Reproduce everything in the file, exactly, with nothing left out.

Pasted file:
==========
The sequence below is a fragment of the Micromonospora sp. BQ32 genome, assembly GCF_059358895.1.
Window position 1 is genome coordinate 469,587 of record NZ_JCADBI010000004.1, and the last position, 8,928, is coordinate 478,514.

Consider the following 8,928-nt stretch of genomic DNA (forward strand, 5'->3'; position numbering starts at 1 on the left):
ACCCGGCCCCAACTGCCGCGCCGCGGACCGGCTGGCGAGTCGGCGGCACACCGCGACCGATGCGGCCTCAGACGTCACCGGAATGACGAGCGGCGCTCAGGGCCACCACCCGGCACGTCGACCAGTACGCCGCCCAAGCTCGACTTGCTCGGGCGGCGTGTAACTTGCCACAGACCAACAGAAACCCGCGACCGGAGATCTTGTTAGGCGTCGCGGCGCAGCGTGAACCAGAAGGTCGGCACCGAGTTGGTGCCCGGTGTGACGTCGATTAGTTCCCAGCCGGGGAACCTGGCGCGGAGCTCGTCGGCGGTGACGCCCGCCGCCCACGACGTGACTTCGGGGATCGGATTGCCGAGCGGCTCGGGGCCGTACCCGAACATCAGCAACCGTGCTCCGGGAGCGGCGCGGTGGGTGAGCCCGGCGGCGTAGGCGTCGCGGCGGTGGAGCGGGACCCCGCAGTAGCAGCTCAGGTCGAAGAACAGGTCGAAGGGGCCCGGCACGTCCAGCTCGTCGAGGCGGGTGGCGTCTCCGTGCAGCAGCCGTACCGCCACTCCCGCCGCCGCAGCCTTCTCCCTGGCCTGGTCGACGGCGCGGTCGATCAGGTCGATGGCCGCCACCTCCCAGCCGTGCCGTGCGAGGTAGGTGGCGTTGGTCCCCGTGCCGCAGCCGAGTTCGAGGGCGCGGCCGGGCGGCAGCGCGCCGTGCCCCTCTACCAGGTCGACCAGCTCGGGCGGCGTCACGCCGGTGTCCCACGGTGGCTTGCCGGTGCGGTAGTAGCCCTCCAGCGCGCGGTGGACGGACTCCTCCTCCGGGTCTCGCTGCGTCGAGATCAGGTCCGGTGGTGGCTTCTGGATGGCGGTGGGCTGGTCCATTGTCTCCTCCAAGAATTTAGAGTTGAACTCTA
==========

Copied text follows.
The sequence below is a fragment of the Micromonospora sp. BQ32 genome, assembly GCF_059358895.1.
Window position 1 is genome coordinate 469,587 of record NZ_JCADBI010000004.1, and the last position, 8,928, is coordinate 478,514.

Consider the following 8,928-nt stretch of genomic DNA (forward strand, 5'->3'; position numbering starts at 1 on the left):
ACCCGGCCCCAACTGCCGCGCCGCGGACCGGCTGGCGAGTCGGCGGCACACCGCGACCGATGCGGCCTCAGACGTCACCGGAATGACGAGCGGCGCTCAGGGCCACCACCCGGCACGTCGACCAGTACGCCGCCCAAGCTCGACTTGCTCGGGCGGCGTGTAACTTGCCACAGACCAACAGAAACCCGCGACCGGAGATCTTGTTAGGCGTCGCGGCGCAGCGTGAACCAGAAGGTCGGCACCGAGTTGGTGCCCGGTGTGACGTCGATTAGTTCCCAGCCGGGGAACCTGGCGCGGAGCTCGTCGGCGGTGACGCCCGCCGCCCACGACGTGACTTCGGGGATCGGATTGCCGAGCGGCTCGGGGCCGTACCCGAACATCAGCAACCGTGCTCCGGGAGCGGCGCGGTGGGTGAGCCCGGCGGCGTAGGCGTCGCGGCGGTGGAGCGGGACCCCGCAGTAGCAGCTCAGGTCGAAGAACAGGTCGAAGGGGCCCGGCACGTCCAGCTCGTCGAGGCGGGTGGCGTCTCCGTGCAGCAGCCGTACCGCCACTCCCGCCGCCGCAGCCTTCTCCCTGGCCTGGTCGACGGCGCGGTCGATCAGGTCGATGGCCGCCACCTCCCAGCCGTGCCGTGCGAGGTAGGTGGCGTTGGTCCCCGTGCCGCAGCCGAGTTCGAGGGCGCGGCCGGGCGGCAGCGCGCCGTGCCCCTCTACCAGGTCGACCAGCTCGGGCGGCGTCACGCCGGTGTCCCACGGTGGCTTGCCGGTGCGGTAGTAGCCCTCCAGCGCGCGGTGGACGGACTCCTCCTCCGGGTCTCGCTGCGTCGAGATCAGGTCCGGTGGTGGCTTCTGGATGGCGGTGGGCTGGTCCATTGTCTCCTCCAAGAATTTAGAGTTGAACTCTA